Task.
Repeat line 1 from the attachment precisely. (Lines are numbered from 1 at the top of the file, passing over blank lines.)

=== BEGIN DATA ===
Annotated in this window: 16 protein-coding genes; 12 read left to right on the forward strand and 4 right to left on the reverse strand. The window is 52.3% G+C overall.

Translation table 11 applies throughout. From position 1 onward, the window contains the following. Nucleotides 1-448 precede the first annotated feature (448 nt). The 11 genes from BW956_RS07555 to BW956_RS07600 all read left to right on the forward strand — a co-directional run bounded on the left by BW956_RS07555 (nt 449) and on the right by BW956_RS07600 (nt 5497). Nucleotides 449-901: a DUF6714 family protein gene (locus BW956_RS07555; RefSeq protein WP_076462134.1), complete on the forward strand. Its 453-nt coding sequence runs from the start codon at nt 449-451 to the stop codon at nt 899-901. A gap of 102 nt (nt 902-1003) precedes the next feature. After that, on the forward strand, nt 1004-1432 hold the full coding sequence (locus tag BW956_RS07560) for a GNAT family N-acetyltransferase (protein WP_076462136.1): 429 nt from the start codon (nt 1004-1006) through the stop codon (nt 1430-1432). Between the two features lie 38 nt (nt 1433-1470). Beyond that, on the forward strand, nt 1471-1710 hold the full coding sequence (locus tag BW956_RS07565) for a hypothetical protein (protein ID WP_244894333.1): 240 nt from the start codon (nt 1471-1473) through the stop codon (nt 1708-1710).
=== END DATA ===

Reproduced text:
Annotated in this window: 16 protein-coding genes; 12 read left to right on the forward strand and 4 right to left on the reverse strand. The window is 52.3% G+C overall.